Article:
Officials present top priorities for legislative session in forum
NATCHEZ — When given the opportunity to present requests to state legislators on Monday, Natchez and Adams County officials only listed two priorities for this session — with a later possibility of more requests should those projects become funded.
Natchez Inc. Executive Director Chandler Russ said both City of Natchez and Adams County officials weighed in on prioritizing the completion of the Bellwood Levee and the widening and resurfacing of Morgantown Road.
At least 50 Adams County citizens and officials attended the question-answer forum with Mississippi legislators Monday at the Natchez Convention Center with approximately half attending virtually.
Citizens and legislators had the option to attend via teleconference as a result of COVID-19 and many seized the opportunity, including District 97 House Rep. Sam Mims, R-McComb.
The forum was moved from the Natchez Grand Hotel to the convention center to allow ample room for social distancing, Natchez-Adams County Chamber of Commerce President Debbie Hudson said.
“In a weird way, we wound up with about the same number of people attending as we would normally have at the legislative breakfast at the Natchez Grand Hotel, which is usually about 60 people,” Hudson said of the half virtual and half in-person forum.
District 94 House Rep. Robert Johnson III, D-Natchez, was the only legislator to attend in person while District 37 Sen. Melanie Sojourner, R-Natchez, and District 96 House Rep. Angela Cockerham, D-Magnolia, were absent due to prior appointments.
Hudson said Sojourner notified her Saturday that she could not attend the forum because of a doctor’s appointment and Cockerham, who is an attorney, had to appear in court.
Russ said the Bellwood Levee project had been broken into multiple phases and contractors are getting to the final stage of closing the levee and finishing the drainage system.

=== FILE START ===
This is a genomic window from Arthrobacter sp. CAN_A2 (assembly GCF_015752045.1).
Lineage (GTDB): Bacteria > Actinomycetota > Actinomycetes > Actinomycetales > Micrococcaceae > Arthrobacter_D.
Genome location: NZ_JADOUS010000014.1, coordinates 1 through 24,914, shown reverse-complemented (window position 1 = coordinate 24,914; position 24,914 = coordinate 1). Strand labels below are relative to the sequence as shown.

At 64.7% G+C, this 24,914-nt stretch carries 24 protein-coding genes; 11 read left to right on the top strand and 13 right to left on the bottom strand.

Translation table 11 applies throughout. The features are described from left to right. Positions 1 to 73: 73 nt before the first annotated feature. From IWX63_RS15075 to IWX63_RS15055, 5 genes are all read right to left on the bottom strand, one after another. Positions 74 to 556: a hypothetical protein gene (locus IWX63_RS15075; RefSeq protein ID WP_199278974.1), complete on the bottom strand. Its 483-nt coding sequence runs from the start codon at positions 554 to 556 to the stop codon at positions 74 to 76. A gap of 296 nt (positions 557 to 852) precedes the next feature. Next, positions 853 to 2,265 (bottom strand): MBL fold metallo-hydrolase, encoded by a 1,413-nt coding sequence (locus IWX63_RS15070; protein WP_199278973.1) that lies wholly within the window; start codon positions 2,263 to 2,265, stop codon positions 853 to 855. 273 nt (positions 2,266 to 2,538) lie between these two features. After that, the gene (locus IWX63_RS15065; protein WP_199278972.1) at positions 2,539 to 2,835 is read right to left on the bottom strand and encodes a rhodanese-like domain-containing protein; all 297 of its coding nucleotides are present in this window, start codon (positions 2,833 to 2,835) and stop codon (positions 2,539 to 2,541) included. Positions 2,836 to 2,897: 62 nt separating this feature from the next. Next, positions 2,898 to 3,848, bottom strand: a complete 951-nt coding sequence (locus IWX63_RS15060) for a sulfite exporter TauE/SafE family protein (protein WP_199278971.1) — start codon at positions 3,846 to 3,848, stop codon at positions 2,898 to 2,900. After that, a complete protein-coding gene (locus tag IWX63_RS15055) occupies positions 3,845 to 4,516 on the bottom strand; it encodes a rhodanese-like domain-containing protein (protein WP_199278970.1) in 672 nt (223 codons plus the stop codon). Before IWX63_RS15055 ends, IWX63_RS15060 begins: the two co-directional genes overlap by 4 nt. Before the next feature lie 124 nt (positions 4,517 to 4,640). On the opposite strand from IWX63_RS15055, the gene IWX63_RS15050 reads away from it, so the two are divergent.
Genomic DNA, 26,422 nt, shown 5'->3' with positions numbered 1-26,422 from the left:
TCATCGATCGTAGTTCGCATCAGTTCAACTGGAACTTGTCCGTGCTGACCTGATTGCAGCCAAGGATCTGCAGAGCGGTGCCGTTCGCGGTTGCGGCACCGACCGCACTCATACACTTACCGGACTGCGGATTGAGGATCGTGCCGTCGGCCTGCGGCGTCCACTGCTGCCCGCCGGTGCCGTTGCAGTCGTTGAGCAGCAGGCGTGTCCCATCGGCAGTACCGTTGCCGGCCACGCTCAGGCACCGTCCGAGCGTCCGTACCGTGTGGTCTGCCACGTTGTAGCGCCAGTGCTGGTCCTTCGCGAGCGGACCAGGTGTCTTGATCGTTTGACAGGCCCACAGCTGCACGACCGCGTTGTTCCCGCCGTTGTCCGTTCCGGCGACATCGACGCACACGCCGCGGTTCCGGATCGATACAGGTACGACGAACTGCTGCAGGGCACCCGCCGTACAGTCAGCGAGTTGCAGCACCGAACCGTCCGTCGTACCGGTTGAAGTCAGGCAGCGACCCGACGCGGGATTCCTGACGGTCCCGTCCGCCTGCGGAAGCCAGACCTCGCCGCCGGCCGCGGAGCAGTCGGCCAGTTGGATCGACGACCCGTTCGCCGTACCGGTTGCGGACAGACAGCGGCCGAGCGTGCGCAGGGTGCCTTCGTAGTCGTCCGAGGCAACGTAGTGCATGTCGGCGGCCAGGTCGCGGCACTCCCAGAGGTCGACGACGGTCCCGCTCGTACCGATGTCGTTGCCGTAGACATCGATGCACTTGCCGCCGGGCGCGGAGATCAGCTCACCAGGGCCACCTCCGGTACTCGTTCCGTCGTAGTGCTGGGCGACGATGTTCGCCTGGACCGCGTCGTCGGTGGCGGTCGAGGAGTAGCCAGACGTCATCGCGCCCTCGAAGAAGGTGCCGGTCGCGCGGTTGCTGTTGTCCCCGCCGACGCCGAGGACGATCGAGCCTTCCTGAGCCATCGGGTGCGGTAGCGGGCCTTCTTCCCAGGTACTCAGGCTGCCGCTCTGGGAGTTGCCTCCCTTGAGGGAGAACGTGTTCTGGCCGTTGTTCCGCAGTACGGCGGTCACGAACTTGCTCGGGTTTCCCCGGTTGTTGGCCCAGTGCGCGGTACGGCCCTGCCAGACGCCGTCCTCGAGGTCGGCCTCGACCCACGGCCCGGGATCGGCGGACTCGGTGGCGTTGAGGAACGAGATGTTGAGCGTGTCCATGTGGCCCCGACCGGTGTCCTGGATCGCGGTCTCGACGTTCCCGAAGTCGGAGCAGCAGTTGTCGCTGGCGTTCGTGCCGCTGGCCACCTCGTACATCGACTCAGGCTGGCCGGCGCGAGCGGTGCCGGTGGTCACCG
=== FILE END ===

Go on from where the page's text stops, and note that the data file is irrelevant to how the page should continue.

In 2019, the state allocated $1 million towards the project, Russ said.
“(The levee) would allow that area to drain properly and really allow us to market that area to industrial prospects without having the stigma of flooding annually,” Russ said. “It is a tremendous piece of property that is, once it’s dry, probably one of the best sites on the Mississippi River.”
Russ said Morgantown Road is an “absolute nightmare” to drive at night and has been the scene of at least two fatal accidents. To widen and resurface the road is budgeted to cost approximately $3.4 million, Russ said, adding county officials have already done the preliminary legal work of obtaining rights-of-way from landowners.
Johnson said when officials make fewer, prioritized requests it is easier for the legislators to push for specific projects than when multiple projects are presented all at once.
Questions from the audience steered the discussion towards COVID-19 vaccines, funding for the state crime lab and education.
Mims said pushing the COVID-19 vaccinations out to the public is the state’s number one priority.
“Right now we are extremely focused on the COVID-19 vaccine,” he said, adding state health officials are “doing everything they can to roll out the vaccine as effectively and efficiently as possible.”
Some asked about the likelihood of special legislation being passed for Adams County to have an elected school board.
Johnson said Adams County residents were divided on whether the school board should be elected or not, however, he and other legislators are in favor of a uniform elected school board system for all of Mississippi’s public schools.
“It should happen, but I’m looking for Adams County to come together on that issue,” he said.
Hudson said Monday’s forum went “better than expected” with having to integrate virtual attendance.
“I was pleased with all of the areas they were talking about,” Hudson said. “(The forum) went better than I thought it would. It’s hard when your directing questions from someone you can’t see.”